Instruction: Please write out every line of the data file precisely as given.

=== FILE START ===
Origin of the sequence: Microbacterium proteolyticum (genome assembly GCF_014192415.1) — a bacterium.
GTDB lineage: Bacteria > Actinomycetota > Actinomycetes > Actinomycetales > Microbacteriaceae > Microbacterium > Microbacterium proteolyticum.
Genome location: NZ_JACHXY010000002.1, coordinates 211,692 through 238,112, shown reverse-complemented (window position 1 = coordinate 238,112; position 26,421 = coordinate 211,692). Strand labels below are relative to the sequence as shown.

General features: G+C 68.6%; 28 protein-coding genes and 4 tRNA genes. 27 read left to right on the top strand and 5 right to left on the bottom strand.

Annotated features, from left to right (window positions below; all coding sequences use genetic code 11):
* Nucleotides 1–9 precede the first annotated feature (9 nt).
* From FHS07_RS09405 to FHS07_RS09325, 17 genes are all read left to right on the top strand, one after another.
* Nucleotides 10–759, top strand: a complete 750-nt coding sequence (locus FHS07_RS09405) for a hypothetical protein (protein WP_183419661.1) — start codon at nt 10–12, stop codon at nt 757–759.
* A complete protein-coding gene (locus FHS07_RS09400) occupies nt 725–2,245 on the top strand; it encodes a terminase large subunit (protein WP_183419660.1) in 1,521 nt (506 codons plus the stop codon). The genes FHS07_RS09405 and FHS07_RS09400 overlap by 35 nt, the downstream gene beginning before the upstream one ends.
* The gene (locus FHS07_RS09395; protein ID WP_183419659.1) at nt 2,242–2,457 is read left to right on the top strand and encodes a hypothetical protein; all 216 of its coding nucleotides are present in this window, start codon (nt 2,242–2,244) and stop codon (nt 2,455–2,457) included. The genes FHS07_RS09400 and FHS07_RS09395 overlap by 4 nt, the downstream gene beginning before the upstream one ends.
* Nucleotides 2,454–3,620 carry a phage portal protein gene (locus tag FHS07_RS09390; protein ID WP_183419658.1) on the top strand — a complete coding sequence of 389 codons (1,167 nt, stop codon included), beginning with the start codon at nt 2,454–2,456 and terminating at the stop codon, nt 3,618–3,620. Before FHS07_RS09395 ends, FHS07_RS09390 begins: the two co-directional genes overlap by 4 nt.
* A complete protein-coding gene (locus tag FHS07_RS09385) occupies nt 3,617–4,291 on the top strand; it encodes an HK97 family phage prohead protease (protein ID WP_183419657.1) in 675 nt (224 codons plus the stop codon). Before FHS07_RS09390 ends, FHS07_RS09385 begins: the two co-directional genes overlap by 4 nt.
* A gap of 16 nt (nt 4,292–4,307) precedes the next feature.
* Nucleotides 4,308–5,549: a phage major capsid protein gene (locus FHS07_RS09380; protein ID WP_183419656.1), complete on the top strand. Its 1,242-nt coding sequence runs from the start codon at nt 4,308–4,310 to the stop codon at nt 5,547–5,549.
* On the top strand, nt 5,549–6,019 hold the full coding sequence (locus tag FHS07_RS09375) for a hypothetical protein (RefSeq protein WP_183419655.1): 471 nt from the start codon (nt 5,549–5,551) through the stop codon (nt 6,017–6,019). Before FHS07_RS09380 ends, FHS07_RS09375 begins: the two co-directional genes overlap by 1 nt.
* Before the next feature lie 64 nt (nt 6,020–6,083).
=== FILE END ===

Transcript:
Origin of the sequence: Microbacterium proteolyticum (genome assembly GCF_014192415.1) — a bacterium.
GTDB lineage: Bacteria > Actinomycetota > Actinomycetes > Actinomycetales > Microbacteriaceae > Microbacterium > Microbacterium proteolyticum.
Genome location: NZ_JACHXY010000002.1, coordinates 211,692 through 238,112, shown reverse-complemented (window position 1 = coordinate 238,112; position 26,421 = coordinate 211,692). Strand labels below are relative to the sequence as shown.

General features: G+C 68.6%; 28 protein-coding genes and 4 tRNA genes. 27 read left to right on the top strand and 5 right to left on the bottom strand.

Annotated features, from left to right (window positions below; all coding sequences use genetic code 11):
* Nucleotides 1–9 precede the first annotated feature (9 nt).
* From FHS07_RS09405 to FHS07_RS09325, 17 genes are all read left to right on the top strand, one after another.
* Nucleotides 10–759, top strand: a complete 750-nt coding sequence (locus FHS07_RS09405) for a hypothetical protein (protein WP_183419661.1) — start codon at nt 10–12, stop codon at nt 757–759.
* A complete protein-coding gene (locus FHS07_RS09400) occupies nt 725–2,245 on the top strand; it encodes a terminase large subunit (protein WP_183419660.1) in 1,521 nt (506 codons plus the stop codon). The genes FHS07_RS09405 and FHS07_RS09400 overlap by 35 nt, the downstream gene beginning before the upstream one ends.
* The gene (locus FHS07_RS09395; protein ID WP_183419659.1) at nt 2,242–2,457 is read left to right on the top strand and encodes a hypothetical protein; all 216 of its coding nucleotides are present in this window, start codon (nt 2,242–2,244) and stop codon (nt 2,455–2,457) included. The genes FHS07_RS09400 and FHS07_RS09395 overlap by 4 nt, the downstream gene beginning before the upstream one ends.
* Nucleotides 2,454–3,620 carry a phage portal protein gene (locus tag FHS07_RS09390; protein ID WP_183419658.1) on the top strand — a complete coding sequence of 389 codons (1,167 nt, stop codon included), beginning with the start codon at nt 2,454–2,456 and terminating at the stop codon, nt 3,618–3,620. Before FHS07_RS09395 ends, FHS07_RS09390 begins: the two co-directional genes overlap by 4 nt.
* A complete protein-coding gene (locus tag FHS07_RS09385) occupies nt 3,617–4,291 on the top strand; it encodes an HK97 family phage prohead protease (protein ID WP_183419657.1) in 675 nt (224 codons plus the stop codon). Before FHS07_RS09390 ends, FHS07_RS09385 begins: the two co-directional genes overlap by 4 nt.
* A gap of 16 nt (nt 4,292–4,307) precedes the next feature.
* Nucleotides 4,308–5,549: a phage major capsid protein gene (locus FHS07_RS09380; protein ID WP_183419656.1), complete on the top strand. Its 1,242-nt coding sequence runs from the start codon at nt 4,308–4,310 to the stop codon at nt 5,547–5,549.
* On the top strand, nt 5,549–6,019 hold the full coding sequence (locus tag FHS07_RS09375) for a hypothetical protein (RefSeq protein WP_183419655.1): 471 nt from the start codon (nt 5,549–5,551) through the stop codon (nt 6,017–6,019). Before FHS07_RS09380 ends, FHS07_RS09375 begins: the two co-directional genes overlap by 1 nt.
* Before the next feature lie 64 nt (nt 6,020–6,083).